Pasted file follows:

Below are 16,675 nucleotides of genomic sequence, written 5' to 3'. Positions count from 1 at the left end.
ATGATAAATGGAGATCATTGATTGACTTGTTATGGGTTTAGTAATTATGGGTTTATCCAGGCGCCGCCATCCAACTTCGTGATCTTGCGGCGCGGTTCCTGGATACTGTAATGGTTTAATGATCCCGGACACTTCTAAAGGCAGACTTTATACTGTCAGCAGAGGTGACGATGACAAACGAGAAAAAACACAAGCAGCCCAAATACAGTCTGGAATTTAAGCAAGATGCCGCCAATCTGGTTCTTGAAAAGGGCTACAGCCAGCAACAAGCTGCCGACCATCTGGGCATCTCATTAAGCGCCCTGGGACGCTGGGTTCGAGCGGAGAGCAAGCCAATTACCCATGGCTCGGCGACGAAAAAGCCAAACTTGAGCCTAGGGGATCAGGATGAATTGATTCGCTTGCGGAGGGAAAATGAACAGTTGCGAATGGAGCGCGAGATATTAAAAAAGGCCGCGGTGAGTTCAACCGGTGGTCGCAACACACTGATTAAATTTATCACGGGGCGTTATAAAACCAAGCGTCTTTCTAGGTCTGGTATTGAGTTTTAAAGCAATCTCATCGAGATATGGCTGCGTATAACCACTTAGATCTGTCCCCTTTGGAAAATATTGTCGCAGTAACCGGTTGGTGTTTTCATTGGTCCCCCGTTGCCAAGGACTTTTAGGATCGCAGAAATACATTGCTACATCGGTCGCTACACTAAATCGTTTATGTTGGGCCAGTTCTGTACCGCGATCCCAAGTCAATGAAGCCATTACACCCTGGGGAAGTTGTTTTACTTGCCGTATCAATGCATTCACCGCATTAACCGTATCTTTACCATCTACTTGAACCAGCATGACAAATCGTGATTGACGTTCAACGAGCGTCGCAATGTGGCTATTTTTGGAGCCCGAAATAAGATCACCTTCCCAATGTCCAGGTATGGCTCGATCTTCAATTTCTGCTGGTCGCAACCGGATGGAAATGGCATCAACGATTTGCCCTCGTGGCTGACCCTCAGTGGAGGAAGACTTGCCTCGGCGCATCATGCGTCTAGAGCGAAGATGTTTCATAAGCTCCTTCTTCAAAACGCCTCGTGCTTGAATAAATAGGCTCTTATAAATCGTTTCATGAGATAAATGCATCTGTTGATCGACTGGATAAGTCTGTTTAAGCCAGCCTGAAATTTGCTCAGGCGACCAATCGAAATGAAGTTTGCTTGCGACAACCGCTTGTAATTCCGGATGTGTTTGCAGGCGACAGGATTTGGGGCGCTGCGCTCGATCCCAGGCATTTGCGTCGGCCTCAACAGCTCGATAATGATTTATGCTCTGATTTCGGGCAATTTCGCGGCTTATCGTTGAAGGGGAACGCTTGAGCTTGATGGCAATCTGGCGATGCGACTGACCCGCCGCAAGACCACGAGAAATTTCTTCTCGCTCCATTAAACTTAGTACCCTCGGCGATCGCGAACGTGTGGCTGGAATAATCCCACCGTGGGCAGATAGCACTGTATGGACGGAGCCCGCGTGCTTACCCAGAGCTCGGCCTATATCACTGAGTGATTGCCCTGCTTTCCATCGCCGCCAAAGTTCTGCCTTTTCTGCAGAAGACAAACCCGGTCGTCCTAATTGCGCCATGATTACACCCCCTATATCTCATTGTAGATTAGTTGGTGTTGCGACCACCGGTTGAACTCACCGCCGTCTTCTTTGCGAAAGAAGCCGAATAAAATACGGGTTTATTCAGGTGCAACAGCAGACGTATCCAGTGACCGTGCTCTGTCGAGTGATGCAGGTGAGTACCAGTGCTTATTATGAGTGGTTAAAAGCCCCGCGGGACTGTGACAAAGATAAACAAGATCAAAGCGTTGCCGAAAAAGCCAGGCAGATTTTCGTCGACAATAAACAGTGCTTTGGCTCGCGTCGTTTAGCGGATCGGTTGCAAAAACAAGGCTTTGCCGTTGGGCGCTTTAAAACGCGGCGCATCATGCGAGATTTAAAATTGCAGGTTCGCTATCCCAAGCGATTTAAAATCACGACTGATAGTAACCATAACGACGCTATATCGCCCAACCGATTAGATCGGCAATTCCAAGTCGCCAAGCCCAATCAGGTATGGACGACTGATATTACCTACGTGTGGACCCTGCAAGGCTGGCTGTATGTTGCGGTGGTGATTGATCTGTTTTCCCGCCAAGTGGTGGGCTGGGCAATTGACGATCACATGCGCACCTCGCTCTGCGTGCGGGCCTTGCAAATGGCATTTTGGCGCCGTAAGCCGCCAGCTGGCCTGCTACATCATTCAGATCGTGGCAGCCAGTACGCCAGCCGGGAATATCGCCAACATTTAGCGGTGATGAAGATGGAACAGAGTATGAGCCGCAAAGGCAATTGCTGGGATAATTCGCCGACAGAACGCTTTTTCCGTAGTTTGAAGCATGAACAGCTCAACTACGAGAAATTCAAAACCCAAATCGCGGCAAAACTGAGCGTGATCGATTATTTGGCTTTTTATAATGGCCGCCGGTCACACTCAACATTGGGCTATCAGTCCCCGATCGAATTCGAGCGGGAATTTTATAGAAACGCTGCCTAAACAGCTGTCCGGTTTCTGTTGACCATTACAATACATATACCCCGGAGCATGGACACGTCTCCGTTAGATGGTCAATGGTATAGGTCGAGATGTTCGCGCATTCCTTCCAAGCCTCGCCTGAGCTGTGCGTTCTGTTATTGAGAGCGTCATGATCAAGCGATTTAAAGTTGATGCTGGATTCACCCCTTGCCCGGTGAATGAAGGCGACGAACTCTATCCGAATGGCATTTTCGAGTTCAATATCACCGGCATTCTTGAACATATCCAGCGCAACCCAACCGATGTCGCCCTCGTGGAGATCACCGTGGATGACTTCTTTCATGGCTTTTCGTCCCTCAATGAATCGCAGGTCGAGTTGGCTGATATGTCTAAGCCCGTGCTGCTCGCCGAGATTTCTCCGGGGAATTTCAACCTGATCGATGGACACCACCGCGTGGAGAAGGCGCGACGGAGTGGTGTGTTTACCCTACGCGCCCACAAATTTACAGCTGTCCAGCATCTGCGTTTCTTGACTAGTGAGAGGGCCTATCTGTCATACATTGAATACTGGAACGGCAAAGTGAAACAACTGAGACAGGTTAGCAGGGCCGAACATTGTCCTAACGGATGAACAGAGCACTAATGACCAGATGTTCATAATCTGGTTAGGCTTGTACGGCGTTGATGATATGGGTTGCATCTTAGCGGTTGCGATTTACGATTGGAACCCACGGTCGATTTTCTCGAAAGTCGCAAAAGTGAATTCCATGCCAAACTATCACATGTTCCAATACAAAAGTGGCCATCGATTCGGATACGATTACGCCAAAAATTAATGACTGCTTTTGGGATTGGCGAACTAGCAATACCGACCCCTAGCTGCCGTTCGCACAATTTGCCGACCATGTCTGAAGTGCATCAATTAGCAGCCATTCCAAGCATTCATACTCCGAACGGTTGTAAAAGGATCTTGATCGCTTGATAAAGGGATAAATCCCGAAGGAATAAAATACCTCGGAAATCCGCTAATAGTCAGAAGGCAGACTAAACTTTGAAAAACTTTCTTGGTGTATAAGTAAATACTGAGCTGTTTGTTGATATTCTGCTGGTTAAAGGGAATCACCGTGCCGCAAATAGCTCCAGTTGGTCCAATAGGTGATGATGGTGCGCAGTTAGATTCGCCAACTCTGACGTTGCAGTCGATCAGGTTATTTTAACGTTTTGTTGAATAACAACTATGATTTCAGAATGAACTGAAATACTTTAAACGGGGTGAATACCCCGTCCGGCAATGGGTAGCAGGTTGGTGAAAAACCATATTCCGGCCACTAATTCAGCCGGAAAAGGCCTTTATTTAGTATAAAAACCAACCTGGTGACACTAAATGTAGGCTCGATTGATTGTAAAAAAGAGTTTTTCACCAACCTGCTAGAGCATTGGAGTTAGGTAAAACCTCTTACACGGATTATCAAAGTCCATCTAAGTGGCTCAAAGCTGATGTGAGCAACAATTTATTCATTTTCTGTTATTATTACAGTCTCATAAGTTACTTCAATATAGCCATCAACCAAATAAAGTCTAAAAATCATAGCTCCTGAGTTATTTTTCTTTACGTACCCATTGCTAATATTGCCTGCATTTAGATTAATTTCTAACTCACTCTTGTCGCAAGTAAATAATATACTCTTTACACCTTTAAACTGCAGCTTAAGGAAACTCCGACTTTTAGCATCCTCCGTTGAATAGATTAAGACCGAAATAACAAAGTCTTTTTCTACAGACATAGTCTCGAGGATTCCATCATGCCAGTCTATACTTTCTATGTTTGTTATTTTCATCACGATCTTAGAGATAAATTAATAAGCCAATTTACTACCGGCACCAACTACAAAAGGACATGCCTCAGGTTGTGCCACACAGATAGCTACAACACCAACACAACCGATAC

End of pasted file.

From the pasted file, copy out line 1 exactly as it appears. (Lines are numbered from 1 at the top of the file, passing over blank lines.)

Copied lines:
Below are 16,675 nucleotides of genomic sequence, written 5' to 3'. Positions count from 1 at the left end.